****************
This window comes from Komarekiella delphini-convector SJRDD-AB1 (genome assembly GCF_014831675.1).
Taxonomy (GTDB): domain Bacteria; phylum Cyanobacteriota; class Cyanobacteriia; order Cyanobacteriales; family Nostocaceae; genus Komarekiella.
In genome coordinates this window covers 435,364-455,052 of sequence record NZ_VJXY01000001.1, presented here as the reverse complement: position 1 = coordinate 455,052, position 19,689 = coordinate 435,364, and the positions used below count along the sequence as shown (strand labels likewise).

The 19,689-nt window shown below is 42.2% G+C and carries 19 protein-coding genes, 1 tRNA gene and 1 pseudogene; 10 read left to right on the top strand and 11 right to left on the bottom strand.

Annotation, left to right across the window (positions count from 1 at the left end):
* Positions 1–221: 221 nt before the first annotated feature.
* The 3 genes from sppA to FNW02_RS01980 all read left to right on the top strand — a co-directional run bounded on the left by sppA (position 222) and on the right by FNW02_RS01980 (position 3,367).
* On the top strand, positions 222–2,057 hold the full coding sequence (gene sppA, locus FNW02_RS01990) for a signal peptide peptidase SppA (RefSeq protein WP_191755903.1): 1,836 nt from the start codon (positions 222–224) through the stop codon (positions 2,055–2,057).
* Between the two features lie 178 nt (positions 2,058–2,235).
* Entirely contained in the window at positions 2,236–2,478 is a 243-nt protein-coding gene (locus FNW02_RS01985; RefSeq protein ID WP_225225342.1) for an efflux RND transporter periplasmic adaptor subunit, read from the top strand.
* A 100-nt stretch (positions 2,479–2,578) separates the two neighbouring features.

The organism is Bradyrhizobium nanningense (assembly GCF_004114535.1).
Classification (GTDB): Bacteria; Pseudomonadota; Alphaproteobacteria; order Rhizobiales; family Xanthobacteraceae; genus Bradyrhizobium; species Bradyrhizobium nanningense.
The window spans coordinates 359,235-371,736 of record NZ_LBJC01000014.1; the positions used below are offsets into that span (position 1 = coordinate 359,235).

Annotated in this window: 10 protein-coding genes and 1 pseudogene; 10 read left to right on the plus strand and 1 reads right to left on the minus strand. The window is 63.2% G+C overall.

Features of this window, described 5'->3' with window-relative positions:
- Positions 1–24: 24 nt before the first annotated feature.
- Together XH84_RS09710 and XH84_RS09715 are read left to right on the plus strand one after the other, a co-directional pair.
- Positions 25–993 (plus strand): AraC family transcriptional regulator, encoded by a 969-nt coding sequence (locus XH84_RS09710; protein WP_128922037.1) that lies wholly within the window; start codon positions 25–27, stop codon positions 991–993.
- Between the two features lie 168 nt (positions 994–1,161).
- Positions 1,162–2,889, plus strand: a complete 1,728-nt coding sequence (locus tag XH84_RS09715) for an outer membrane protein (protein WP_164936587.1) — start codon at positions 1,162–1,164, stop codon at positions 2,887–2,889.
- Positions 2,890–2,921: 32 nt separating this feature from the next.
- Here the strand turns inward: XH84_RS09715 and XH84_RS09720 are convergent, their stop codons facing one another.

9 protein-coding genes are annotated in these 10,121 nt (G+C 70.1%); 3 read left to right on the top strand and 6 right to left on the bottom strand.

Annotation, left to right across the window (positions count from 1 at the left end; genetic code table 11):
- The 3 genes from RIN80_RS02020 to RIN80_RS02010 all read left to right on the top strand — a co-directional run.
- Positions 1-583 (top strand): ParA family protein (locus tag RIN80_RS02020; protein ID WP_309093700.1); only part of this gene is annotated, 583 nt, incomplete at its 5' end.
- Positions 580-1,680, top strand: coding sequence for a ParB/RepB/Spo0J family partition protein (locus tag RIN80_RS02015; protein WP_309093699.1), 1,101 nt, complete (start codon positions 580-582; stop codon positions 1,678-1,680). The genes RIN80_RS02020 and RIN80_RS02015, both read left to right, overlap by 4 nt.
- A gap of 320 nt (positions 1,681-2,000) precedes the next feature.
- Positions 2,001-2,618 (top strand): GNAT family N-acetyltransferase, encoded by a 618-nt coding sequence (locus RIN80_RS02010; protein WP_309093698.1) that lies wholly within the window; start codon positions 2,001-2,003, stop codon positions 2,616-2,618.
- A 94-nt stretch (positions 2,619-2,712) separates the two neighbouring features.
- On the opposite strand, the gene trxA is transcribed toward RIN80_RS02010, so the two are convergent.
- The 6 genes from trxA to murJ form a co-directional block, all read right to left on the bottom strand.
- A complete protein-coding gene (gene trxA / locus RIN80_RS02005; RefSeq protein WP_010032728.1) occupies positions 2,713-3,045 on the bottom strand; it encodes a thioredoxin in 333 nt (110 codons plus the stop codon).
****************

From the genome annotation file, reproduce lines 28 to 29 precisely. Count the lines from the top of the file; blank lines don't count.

- Positions 580-1,680, top strand: coding sequence for a ParB/RepB/Spo0J family partition protein (locus tag RIN80_RS02015; protein WP_309093699.1), 1,101 nt, complete (start codon positions 580-582; stop codon positions 1,678-1,680). The genes RIN80_RS02020 and RIN80_RS02015, both read left to right, overlap by 4 nt.
- A gap of 320 nt (positions 1,681-2,000) precedes the next feature.